Where do you get standards? Well, many high school teachers have the ability to fall back on the Common Core Curriculum Standards, or whatever flavor of it their state uses. For me, I have department Student Learning Objectives.
I got a good piece of advice from a middle school science teacher, yesterday. (I have already forgotten her name, but this seems obvious in retrospect and I really needed to hear it.) To find what your standards really are, go through your old exams and look for them.
So, that dual pronged approach will have to do for a starter. I’m going to work on that tonight. (Or not. There is a lot of soccer on TV suddenly…)
The other thing to consider is to find a happy medium between having specific, measurable standards, and having a short enough list to keep track of everything. This is the Goldilocks problem mentioned in my list. If the standards are too fine-grained it will be difficult to keep track of them all. If the standards are too broad, then they are likely to be meaningless and progress entirely subjective. From what I heard yesterday, a semester course might have about 20 standards.
The next set of choices involves the actual mechanisms of recording and communicating progress. I need to find something that is not too invasive to be done in class, doesn’t take overlong, and will make sense to students. That is, it must be manageable. Also, I need a way to convert these things to letter grades.
It seems that the most important bit from a day-to-day perspective is that whatever system you use, it must work well for you and for the students. The whole point is to increase the quality of communication between instructor and student.
I think I will prefer this to a paper shuffling system, in part because in my IBL classroom students get assessed during every presentation, and I can maybe use the ol’ iPad to put observations directly into my gradebook and make them available to students almost instantly. (That means they get a written record in addition to the verbal feedback they get after their presentation.)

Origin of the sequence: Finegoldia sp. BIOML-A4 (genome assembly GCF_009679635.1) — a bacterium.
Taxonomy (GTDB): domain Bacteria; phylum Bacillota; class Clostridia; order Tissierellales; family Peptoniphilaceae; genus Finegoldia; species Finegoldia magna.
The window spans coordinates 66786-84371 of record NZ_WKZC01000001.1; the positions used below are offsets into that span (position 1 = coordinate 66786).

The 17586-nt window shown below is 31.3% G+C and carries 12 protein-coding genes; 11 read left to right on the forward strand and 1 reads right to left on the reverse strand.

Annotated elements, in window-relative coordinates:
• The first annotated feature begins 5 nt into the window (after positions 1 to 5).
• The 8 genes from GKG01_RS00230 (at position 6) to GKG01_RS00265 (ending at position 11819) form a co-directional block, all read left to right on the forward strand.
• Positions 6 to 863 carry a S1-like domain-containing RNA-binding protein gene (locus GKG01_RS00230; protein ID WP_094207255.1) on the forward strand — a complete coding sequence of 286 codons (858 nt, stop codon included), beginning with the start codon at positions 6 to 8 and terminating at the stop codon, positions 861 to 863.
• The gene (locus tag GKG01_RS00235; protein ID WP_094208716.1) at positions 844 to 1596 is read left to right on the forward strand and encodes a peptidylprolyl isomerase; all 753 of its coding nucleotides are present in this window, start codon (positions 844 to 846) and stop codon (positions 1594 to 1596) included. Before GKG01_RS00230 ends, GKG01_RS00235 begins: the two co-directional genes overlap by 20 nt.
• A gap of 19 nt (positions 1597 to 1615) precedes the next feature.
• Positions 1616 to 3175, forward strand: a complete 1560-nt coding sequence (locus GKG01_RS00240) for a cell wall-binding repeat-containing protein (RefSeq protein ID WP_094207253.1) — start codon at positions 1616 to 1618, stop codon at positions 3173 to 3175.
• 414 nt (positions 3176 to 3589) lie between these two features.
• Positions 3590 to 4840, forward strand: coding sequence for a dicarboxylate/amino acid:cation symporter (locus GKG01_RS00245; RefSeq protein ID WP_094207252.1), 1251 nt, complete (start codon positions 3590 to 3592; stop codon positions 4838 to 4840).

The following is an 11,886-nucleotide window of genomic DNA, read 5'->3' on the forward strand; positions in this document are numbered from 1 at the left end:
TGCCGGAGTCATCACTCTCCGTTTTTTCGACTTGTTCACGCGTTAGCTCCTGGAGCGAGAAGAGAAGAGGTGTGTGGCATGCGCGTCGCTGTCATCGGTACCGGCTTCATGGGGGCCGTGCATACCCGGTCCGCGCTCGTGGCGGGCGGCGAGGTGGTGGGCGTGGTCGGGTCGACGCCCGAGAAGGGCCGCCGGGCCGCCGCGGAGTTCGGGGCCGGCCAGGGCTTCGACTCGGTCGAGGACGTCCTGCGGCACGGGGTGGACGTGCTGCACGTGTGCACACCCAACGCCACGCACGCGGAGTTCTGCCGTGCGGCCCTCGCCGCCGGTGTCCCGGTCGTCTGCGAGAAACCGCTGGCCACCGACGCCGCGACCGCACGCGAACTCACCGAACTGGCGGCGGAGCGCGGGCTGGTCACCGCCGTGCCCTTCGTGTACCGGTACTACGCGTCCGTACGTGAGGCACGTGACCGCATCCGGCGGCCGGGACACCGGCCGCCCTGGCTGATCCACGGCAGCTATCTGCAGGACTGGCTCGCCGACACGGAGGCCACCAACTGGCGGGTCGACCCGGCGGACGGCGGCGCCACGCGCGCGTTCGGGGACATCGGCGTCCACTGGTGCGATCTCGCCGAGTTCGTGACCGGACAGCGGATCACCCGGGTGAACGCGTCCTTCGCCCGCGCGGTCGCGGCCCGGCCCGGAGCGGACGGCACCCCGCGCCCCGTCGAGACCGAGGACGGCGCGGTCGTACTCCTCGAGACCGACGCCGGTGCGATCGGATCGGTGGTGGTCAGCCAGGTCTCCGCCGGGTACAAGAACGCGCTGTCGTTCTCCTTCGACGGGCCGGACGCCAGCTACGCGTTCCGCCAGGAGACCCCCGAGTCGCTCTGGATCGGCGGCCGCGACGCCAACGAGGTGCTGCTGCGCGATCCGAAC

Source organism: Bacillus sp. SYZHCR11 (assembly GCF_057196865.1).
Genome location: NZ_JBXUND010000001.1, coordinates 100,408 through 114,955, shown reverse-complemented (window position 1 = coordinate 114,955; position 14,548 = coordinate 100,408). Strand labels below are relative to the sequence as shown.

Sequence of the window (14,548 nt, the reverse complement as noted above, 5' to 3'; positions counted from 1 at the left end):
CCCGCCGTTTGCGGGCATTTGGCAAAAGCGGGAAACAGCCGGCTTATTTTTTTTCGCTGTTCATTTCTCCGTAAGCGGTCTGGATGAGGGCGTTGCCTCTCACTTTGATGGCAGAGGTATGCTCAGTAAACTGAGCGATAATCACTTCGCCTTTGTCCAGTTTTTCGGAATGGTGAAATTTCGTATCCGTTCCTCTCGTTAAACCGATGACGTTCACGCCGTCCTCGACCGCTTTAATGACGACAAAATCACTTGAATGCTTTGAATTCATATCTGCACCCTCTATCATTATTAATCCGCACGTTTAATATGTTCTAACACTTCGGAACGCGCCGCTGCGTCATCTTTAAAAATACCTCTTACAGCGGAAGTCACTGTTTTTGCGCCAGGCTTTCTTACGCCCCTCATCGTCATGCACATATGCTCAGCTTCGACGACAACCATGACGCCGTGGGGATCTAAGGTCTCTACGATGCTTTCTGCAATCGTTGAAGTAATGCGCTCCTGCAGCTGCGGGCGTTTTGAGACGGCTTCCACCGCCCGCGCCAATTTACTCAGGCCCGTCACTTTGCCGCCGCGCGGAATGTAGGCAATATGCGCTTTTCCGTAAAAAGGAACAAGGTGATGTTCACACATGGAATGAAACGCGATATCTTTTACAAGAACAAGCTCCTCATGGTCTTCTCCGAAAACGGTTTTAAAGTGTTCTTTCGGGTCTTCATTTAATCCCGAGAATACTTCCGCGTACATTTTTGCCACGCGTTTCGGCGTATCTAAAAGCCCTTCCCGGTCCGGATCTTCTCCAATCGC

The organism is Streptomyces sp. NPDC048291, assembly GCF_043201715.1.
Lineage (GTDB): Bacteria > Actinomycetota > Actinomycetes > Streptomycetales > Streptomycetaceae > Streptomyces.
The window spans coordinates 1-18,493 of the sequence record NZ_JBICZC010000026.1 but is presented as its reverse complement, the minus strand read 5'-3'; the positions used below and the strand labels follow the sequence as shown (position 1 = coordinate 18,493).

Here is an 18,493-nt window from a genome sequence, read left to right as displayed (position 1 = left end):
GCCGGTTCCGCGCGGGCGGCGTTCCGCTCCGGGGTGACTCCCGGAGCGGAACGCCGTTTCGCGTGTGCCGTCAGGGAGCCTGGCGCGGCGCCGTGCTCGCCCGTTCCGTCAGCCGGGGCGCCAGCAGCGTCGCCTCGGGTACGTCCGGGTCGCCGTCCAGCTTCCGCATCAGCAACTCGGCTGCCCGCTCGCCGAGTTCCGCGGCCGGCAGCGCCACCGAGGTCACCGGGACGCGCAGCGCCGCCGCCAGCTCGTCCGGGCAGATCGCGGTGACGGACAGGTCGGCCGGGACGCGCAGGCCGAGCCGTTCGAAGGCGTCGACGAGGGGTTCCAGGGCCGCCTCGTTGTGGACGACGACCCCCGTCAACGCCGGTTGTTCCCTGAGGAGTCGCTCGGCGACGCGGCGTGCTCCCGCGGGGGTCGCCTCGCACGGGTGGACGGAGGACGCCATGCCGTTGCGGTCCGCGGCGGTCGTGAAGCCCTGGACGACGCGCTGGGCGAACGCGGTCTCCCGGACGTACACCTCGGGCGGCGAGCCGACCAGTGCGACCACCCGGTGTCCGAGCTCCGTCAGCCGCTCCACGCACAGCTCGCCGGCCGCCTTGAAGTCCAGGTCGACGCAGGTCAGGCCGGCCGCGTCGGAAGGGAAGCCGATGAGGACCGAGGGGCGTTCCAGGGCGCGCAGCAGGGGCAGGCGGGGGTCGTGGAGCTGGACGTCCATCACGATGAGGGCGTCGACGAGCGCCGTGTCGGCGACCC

A key idea of SBA is that the standards are what matter, not the timing of assessments. If what you really aim at is student learning, then you need to allow for lots of reassessment as students get feedback and then can work on their deficiencies and try again, somehow. Many used the word spiralling for a set-up where standards should make fairly regular appearances and reappearances. This has two goals: (1) a student can’t just get luck and be deemed proficient based on one good day, (2) a student can’t be unlucky and deemed non-proficient based on one bad day.
In my IBL class this will be built in. Students get assessed every time they go to the board, and that opportunity exists every meeting. If something does not go well one time, it can be readdressed as soon as the students are ready.
I guess I have a small worry about what happens during the last week of class. A situation with lots of students hoping to demonstrate a bunch of standards in the last week will create an ugly logjam. I’ll have to see what I can do to avoid that.
I’m going to have a lot of conversations with everyone involved about what I am doing and why I am trying this particular experiment. I have to trust that enough talking will get us all through the growing pains.
I’ll close with a paraphrase from Riley Enyon-Lynch (developer of ActiveGrade and helpful guy), who I met yesterday.
“It [SBA] is a more respectful way of communicating with students.”
To that end, I need to go develop my list of standards.